You Got a Lotta Nerve, to Say it Was Your Poem

Early prose not Bob Dylan's, Christie's says after auction

Hand-written verses believed to be the teenage musings of Bob Dylan were actually the lyrics to a song by an obscure Canadian country singer, according to Christie's, which auctioned the poem Tuesday as the work of the rock and roll bard.

The auction house initially failed to catch that "Little Buddy," which Dylan supposedly penned while 16, away at Jewish camp and going by his given name of Robert Zimmerman. After the sale, Reuters determined the words were actually a song written by the late Canadian country singer Hank Snow, and informed the auction house.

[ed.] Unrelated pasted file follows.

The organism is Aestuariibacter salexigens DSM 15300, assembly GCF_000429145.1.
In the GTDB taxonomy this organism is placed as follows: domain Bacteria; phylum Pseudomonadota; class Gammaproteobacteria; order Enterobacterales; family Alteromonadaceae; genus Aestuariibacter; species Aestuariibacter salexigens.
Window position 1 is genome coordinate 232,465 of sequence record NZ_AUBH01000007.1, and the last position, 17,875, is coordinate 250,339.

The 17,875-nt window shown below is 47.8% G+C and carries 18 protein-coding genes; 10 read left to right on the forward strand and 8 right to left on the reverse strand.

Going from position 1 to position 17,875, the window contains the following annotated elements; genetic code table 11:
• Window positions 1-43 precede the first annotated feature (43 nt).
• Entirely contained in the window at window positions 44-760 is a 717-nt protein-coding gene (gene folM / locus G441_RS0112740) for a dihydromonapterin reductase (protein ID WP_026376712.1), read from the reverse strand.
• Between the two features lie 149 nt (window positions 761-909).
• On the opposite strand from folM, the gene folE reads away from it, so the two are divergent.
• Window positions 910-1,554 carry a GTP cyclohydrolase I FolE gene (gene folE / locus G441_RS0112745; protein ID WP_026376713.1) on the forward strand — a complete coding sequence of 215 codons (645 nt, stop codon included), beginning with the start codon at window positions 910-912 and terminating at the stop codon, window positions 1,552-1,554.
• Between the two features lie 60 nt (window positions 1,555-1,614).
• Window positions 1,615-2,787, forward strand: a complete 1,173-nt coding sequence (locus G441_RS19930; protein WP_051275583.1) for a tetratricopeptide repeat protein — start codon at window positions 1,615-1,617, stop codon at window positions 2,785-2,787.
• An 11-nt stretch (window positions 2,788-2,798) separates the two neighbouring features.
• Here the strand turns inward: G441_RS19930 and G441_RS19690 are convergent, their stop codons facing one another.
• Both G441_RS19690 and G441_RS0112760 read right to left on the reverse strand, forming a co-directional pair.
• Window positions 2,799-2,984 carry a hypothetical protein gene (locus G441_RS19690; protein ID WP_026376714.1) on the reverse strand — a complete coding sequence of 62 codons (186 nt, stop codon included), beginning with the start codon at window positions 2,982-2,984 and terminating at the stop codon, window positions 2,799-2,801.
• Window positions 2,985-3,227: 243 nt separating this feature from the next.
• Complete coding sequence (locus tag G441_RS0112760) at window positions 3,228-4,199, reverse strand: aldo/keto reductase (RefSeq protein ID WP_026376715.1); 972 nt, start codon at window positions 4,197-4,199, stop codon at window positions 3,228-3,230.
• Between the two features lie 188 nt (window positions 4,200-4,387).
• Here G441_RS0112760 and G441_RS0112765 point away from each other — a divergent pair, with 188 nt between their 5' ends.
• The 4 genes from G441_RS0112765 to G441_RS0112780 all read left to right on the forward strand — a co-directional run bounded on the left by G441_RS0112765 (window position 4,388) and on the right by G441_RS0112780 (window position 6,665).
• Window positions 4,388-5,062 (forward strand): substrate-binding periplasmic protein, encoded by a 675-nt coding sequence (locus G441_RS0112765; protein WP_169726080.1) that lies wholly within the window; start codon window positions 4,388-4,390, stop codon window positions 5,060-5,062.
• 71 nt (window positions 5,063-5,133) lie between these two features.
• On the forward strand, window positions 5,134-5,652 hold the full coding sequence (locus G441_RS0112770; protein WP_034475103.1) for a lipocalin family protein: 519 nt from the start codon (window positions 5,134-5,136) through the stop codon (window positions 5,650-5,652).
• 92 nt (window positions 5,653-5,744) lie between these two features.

Snow died in 1999 at age 85.

"Additional information has come to our attention about the handwritten poem submitted by Bob Dylan to his camp newspaper, written when he was 16, entitled 'Little Buddy.' The words are in fact a revised version of lyrics of a Hank Snow song," Christie's said in a statement.

"This still remains among the earliest known handwritten lyrics of Bob Dylan and Christie's is pleased to offer them in our Pop Culture auction on June 23."

The manuscript had been expected to fetch $10,000 to $15,000. It was not clear what the buyer  had paid.

Christie's said Dylan, still using his given name Robert Zimmerman, signed the piece Bobby Zimmerman and submitted it to the Herzl Camp newspaper. The editor of the paper kept it for more than 50 years and recently donated it to Herzl Camp, a Jewish camp in Wisconsin, Christie's said.

Written in blue ink on both sides of a single sheet of paper, it reads in part, "But I'll meet my precious buddy up in the sky/ By a tiny narrow grave/ Where the willows sadly wave." Those words and others match the Snow song.

Dylan's management office had no immediate comment.

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